Starting with the headband, a very flexible spring steel band is coated is clothed in a padding lined lambskin sleeve. Although not on my prototype Atticus, a leather band will accompany the the spring steel band, giving the headphone an added level of strength and resilience. This leather piece will be the portion of the headband that will make contact with the top of the user’s head. The headband screws onto machined aluminum pieces on each end. These aluminum pieces are hinged to chrome metal bars that also swivel at the connection where the arms connect to the cups.
     
    The Atticus cups currently come in two different types of wood. Options are African Padauk or Cherry woods. There are options whether or not you would like a hand varnished or factory sprayed finish. From the description, picking the stain will be a matter of deciding what whether you want a handmade appearance or something more uniform in appearance. As with previous ZMF releases we could/should expect to see some more exotic woods offered in the future.
     
    The Cups and pads are pretty big and bordering on huge. There’s plenty of room for just about any type of ear size and shape with the Eikon pads. The Eikon pads are stiffer than the Omni pads and sport a slimmer profile, leaving less room between the driver and the listener’s ear. The result is a slightly more musical and dynamic response. With the softer and deeper fit of the Omni pads, the Atticus is a touch leaner and analytical sounding. The differences aren’t significant but are definitely noticeable. Considering the fact we are focusing on the new product we will continue the rest of the review (including sound) with the Eikon pads.
     
    Cable, Cable Jacks, Strain Reliefs
    I used the Braided cable that I ordered for my Omni with the review samples. For the record, the Atticus and Eikon use the same cable and connections as the previous ZMF models. I know Zach is currently working on a deal to get the best stock cable he can get for the package. Worst case scenario, we will see the basic stock cable for the Vibro and Omni come in the Atticus/Eikon package. Once this is settled I’ll edit this portion of the review. For now, rest assured a functional cable will ship with the package. The only question to be answered is how nice this cable will be.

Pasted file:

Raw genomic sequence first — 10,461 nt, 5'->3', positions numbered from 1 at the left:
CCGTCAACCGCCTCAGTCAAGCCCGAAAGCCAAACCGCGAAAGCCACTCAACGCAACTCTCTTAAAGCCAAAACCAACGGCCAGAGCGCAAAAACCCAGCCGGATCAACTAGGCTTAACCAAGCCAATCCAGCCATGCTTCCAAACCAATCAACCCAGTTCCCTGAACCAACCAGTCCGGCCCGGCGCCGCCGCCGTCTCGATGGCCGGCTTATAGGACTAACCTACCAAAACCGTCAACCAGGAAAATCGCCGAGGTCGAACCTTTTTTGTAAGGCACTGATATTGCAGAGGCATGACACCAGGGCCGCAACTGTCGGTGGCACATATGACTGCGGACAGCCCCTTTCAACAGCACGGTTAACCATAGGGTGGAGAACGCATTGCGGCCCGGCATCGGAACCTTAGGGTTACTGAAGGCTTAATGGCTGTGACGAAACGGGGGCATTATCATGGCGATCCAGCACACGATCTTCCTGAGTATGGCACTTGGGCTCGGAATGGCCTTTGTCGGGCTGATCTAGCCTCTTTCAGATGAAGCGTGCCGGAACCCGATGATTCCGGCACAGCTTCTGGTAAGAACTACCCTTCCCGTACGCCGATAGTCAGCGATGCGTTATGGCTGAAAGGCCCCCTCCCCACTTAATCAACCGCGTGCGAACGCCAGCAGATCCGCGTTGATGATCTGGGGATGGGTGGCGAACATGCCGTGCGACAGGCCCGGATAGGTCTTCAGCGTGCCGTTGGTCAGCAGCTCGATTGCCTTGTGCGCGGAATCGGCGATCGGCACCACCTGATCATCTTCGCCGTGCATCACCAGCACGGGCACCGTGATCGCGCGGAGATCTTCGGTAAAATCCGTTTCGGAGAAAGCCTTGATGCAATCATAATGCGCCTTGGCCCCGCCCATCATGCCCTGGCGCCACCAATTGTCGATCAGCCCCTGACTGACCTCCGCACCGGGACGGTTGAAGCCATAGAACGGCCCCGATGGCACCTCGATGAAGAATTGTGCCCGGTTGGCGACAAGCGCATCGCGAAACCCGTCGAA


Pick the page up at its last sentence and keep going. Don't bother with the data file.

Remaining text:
Comfort, Isolation, Microphonics
    20161112_191941.jpg
    The flexible spring steel and hinged swivels are extremely secure and work excellent. There is no popping or crackling when contorting and rotating the cups into a secure and comfortable fit.
     
    Between the flexible and and various hinging actions, you can literally take each channel and contort them to fit ANY shape or size of head on earth.
    20161115_162026.jpg
    Introducing Hisoundfi Jr. The guy is way more handsome than me. I might use him for these pictures from now on...
     
    FullSizeR4.jpg
    I was able to get them to fit my grown man head and also placed them on the tiny cranium of my dog, an English Setter. I swear, that dog sat there listening to Beck’s “Sea Change” album for like a half hour until I took them back. Just for the record they’re canine approved. Maybe he liked the smell of the leather, or was it the musical and engaging sound signature? Maybe both?
     
    There is virtually no microphonics to report, and isolation is that of a good sealing full size closed headphone. Although there are what appears to be vent holes in the Atticus cups, they are essentially a closed headphone in their design. When tuning the Atticus, Zach uses the vents to fine tune them and guarantee channel matching. As always you will not get a pair of ZMFs with channel imbalance. Each side is measured and tweaked to match as close as possible, guaranteeing each ZMF owner to get the music experience as it’s intended to be.
     
    Sound Review
    20161112_101735.jpg
    I did my demo with my usual gear. I used an LG-V10 for smartphone use, and either my Shanling H3 or iBasso DX80 DAP/Bushmaster D14 DAC/Amp for high fidelity portable use. For desktop use, I used my Toshiba Satellite Laptop in combination with a ifi micro iDSD playing at 32/192 kHz. I tested them with several other sources as well. I used Google Music in its highest download quality (320 KBPS), and also streamed FLAC via Tidal streaming service. I also used purchased and downloaded tracks in MP3, FLAC, WAV and DSD. I make sure that any gear I test has sufficient playtime before writing a review.
     
    NOTE: Unlike other reviews, Zach has kindly borrowed his micro ZOTL from Linear Tube Audio to be used with the Atticus. This helped to draw a more accurate impression with a higher end amplifier than I currently have. Thanks Zach! I’ll bring it back in one piece, promise!